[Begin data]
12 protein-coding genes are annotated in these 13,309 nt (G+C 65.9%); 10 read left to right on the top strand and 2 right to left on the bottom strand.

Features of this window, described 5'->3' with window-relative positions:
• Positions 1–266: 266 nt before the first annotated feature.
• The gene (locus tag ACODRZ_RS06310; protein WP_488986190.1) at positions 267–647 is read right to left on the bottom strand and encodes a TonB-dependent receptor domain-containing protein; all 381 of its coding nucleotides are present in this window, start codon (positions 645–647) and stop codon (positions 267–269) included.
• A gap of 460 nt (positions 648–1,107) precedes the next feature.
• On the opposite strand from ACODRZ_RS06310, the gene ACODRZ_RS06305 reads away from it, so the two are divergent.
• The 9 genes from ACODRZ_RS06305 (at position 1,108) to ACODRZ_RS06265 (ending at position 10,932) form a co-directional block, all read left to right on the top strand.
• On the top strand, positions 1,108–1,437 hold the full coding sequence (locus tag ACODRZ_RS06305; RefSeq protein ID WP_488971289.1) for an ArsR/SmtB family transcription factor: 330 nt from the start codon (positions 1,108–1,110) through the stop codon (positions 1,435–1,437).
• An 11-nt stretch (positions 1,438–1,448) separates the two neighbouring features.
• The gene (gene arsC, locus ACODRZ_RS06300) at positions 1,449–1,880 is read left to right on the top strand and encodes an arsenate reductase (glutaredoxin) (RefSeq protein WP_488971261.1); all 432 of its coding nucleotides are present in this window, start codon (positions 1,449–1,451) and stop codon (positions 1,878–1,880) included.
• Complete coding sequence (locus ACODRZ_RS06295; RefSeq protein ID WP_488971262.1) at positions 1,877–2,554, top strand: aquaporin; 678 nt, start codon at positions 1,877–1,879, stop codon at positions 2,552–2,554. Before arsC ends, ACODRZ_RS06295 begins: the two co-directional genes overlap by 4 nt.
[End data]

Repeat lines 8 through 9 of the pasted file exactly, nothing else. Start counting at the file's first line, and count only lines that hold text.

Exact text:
• On the top strand, positions 1,108–1,437 hold the full coding sequence (locus tag ACODRZ_RS06305; RefSeq protein ID WP_488971289.1) for an ArsR/SmtB family transcription factor: 330 nt from the start codon (positions 1,108–1,110) through the stop codon (positions 1,435–1,437).
• An 11-nt stretch (positions 1,438–1,448) separates the two neighbouring features.